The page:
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USAC busy on safety upgrades across multiple series

USAC-sanctioned races will be getting new safety equipment soon. Jeff Zelevansky/Getty Images

INDIANAPOLIS -- The United States Auto Club used the forum of the annual Performance Racing Industry Show to launch a series of new initiatives to improve safety and logistics for competitors.

USAC's TracSafe package is a system of lights mounted on the dash and the rear of the car linked into the timing and scoring system that will speed up the process of indicating when a caution flag is displayed for an accident or other hazard on the track.

TracSafe will be utilized in USAC's Sprint Car, Silver Crown and Midget series.

As soon as timing and scoring indicates a caution, a yellow light will immediately illuminate on every car's dash, which could be several seconds sooner than when the driver would see a caution flag displayed at the start line or a marshall's stand.

The three lights mounted to the rear of the car also function as leader lights that will help spectators follow the race.

"At a typical dirt track, the people in the tower call 'Yellow,' but there can still be a delay if the flagman doesn't hear the call, plus he has to get out the flag and turn on the light," said USAC President and CEO Kevin Miller. "That delay can be 2-4 seconds, and a Sprint Car at Eldora travels a long way in that time.

"We worked on eliminating that delay, and now when the [scoring] tower goes yellow, the car goes yellow."

Miller said that USAC was already working on a leader light system, but a fatal Midget accident in August at the Belleville (Kansas) High Banks involving popular driver Bryan Clauson drew attention to the issue of potential delays in notifying drivers of a caution.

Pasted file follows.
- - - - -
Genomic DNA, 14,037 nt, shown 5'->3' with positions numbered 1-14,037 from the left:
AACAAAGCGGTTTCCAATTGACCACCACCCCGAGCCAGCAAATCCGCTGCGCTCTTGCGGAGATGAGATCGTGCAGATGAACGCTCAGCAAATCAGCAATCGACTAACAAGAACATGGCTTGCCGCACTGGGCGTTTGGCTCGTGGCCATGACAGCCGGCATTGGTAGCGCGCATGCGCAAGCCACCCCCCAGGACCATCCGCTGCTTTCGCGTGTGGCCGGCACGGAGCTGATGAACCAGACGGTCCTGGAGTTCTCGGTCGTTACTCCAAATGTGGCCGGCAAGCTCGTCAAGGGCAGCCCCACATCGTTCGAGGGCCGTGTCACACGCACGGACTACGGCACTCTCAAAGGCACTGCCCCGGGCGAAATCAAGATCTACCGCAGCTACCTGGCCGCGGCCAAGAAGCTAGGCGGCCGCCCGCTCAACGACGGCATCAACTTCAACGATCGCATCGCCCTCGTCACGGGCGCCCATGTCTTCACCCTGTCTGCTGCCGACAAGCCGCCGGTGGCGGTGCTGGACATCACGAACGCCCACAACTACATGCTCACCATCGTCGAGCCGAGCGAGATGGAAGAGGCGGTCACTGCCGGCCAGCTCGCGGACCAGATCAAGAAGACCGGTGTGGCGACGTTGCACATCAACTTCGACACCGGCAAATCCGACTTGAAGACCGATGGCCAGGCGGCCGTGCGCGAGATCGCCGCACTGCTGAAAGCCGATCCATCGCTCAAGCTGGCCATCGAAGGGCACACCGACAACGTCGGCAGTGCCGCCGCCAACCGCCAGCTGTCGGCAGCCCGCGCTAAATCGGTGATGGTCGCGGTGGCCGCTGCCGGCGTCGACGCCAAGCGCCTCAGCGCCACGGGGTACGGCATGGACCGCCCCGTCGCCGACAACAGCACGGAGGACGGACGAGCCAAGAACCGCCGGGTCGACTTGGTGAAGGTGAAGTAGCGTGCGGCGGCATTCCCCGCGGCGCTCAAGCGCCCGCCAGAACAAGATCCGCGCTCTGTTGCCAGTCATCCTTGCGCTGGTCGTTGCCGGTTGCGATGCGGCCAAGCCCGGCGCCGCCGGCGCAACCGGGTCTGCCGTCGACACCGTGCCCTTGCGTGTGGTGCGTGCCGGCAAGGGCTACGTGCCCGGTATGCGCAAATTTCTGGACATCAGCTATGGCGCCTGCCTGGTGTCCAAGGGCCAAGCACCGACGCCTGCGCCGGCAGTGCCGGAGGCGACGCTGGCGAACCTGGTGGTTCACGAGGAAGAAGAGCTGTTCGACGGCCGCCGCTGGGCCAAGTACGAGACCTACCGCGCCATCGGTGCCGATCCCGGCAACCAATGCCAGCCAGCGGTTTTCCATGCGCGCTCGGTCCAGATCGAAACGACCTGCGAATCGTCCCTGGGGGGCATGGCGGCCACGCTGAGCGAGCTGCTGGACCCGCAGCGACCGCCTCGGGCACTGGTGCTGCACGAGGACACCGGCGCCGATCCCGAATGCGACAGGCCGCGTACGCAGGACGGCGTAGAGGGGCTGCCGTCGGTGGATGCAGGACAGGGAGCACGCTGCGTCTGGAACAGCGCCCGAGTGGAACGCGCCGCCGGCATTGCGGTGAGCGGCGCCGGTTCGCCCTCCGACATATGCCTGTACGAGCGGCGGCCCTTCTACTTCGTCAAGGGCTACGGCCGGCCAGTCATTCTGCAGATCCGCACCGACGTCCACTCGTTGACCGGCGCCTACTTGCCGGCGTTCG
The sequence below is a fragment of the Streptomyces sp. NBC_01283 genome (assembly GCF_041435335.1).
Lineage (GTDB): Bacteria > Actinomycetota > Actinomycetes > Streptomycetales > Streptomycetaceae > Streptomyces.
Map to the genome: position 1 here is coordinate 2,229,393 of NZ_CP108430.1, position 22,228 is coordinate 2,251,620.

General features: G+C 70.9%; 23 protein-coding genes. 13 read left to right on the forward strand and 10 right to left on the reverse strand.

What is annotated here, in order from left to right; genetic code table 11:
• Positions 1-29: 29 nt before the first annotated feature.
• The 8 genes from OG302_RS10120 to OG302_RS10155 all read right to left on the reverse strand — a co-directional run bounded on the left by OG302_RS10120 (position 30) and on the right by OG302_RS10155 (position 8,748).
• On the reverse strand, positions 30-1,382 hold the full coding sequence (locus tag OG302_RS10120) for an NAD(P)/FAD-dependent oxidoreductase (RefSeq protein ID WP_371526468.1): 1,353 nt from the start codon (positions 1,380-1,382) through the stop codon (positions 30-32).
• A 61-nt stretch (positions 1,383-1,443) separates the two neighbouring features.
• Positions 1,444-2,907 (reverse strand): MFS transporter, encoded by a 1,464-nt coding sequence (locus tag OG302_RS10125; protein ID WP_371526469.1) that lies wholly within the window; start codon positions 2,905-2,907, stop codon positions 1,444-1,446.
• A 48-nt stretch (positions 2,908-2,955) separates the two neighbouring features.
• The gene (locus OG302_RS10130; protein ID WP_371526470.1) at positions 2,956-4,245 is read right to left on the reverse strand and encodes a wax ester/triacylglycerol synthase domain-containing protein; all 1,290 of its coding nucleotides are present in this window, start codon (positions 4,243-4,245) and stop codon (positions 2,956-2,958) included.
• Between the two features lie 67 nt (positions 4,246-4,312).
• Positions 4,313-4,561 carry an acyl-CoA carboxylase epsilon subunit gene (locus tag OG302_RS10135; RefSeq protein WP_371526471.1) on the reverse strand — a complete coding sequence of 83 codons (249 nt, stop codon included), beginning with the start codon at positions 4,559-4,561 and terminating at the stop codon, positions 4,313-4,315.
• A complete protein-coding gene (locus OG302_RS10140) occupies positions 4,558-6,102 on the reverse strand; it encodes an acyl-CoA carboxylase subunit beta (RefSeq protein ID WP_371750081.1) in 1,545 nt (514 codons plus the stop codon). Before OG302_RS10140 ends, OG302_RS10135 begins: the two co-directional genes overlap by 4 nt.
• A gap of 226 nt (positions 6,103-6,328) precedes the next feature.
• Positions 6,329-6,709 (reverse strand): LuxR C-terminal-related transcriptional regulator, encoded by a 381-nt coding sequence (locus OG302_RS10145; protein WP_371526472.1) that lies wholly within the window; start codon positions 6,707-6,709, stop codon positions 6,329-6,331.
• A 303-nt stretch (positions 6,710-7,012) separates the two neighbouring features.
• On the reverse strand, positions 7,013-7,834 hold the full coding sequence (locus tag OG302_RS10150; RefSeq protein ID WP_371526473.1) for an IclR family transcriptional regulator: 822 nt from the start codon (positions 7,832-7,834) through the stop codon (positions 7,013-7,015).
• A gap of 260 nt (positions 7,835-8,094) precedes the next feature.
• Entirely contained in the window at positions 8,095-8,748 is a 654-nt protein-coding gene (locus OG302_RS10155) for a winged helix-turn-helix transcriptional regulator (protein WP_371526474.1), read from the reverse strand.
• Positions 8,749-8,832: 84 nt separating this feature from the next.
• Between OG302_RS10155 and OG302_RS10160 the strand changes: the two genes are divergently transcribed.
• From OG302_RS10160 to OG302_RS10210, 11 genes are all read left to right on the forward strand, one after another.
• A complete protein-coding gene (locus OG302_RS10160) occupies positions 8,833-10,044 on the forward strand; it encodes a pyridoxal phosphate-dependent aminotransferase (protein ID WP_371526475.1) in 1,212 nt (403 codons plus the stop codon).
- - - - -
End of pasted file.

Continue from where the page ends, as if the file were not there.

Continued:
"It became one of the safety initiatives we were developing," Miller noted. "Bryan was hit by another car, and I don't know what all of the circumstances were, but if you can save one or two seconds, it changes a driver's perspective.

"If we can buy one or two seconds, this is worth the cost, because it happens every night."

USAC will maintain ownership of the components to make the simple updates to the cars. There will be no cost to competitors.

The leader lights are a development of a design introduced in ALMS sports car racing in the early 2000s. One of USAC's biggest challenges was developing a self-powered system to keep the TracSafe electronic components functioning in push-start cars that do not feature a battery.

"We wanted to come up with a similar system, but at a much lower cost for our kind of racing," Miller said. "It essentially clips on to the car."

USAC's MedTag program aims to rapidly provide critical medical information to safety workers attending to an injured driver. A small scanning sticker on each driver's helmet will immediately link to detailed medical records.

"We're doing this for every series we sanction," said Miller.

USAC has been expanding its net outside of the oval track racing it is famous for. The Indianapolis-based group has taken over sanction of the Pirelli World Challenge road racing series, as well as Formula Drift, Global Rallycross, Robby Gordon's Stadium Super Trucks, and TORC off-road racing.

For competitor convenience, USAC is implementing a program called TracPay, in which prize money checks will be replaced by immediate deposits onto reloadable debit cards.